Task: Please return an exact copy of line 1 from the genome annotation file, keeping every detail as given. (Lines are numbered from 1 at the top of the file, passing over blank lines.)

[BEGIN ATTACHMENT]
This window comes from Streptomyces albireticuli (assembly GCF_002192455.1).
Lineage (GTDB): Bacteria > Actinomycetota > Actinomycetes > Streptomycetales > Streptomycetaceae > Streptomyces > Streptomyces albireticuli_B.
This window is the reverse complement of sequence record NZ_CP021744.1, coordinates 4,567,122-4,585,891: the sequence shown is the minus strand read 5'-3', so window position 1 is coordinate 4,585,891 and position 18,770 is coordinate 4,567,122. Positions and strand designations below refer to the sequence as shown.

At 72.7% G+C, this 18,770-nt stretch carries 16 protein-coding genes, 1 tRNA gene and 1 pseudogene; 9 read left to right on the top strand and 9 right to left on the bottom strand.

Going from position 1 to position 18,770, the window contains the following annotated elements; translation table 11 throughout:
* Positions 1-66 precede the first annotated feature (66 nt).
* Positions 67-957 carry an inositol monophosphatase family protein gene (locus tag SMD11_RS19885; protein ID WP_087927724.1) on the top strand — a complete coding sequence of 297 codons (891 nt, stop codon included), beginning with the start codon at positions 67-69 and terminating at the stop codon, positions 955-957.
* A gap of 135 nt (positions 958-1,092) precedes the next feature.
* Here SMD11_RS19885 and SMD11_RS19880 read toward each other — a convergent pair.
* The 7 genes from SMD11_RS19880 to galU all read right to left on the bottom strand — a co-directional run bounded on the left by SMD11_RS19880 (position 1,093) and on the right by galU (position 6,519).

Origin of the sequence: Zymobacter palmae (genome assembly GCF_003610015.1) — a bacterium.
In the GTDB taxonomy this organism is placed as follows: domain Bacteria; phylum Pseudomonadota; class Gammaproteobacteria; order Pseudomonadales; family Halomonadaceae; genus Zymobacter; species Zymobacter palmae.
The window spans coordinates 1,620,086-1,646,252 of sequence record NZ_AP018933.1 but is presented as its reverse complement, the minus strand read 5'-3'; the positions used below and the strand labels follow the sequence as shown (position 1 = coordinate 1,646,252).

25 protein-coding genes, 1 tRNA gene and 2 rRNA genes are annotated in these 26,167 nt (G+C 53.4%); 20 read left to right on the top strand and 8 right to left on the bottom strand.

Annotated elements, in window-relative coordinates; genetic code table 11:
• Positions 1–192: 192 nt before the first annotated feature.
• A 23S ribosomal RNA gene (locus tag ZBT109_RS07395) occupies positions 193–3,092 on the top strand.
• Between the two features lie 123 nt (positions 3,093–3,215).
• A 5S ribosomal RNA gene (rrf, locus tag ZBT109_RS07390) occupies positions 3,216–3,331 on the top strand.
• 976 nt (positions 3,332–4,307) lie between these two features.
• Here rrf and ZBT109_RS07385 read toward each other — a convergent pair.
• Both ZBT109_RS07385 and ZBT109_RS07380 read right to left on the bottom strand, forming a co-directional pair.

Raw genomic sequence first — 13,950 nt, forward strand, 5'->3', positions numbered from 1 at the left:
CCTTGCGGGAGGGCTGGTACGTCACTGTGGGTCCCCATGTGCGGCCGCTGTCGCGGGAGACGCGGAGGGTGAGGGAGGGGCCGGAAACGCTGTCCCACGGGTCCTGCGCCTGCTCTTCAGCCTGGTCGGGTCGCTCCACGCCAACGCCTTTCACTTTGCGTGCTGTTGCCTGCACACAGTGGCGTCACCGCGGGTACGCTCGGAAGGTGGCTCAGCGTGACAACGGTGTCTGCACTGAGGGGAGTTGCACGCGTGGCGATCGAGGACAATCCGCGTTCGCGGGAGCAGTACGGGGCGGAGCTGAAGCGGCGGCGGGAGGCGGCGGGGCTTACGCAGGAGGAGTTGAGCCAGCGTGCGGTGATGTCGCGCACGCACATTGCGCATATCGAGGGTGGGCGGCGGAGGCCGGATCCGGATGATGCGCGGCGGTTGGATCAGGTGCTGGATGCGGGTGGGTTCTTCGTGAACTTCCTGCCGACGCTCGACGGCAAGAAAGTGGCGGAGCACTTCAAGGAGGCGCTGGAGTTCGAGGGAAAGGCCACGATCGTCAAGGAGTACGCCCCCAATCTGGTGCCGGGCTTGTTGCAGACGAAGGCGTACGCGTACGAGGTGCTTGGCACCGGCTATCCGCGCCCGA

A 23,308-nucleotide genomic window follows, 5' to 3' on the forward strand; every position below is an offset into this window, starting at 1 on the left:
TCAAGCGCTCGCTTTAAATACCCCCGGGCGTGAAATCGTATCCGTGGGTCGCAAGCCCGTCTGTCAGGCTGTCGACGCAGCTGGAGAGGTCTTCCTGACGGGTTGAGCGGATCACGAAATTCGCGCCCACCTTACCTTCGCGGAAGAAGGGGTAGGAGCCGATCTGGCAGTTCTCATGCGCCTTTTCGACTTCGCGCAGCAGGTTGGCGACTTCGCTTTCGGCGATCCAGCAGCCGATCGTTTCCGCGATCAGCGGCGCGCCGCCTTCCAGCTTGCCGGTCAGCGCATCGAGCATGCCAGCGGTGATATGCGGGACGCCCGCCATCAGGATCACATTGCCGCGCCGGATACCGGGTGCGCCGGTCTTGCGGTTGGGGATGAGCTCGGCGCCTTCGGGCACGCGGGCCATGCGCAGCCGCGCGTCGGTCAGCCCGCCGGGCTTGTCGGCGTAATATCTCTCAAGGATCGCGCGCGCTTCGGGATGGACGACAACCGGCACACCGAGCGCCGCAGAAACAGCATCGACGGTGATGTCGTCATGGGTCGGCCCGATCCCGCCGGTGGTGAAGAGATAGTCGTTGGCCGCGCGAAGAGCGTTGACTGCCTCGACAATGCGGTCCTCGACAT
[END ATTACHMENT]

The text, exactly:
This window comes from Streptomyces albireticuli (assembly GCF_002192455.1).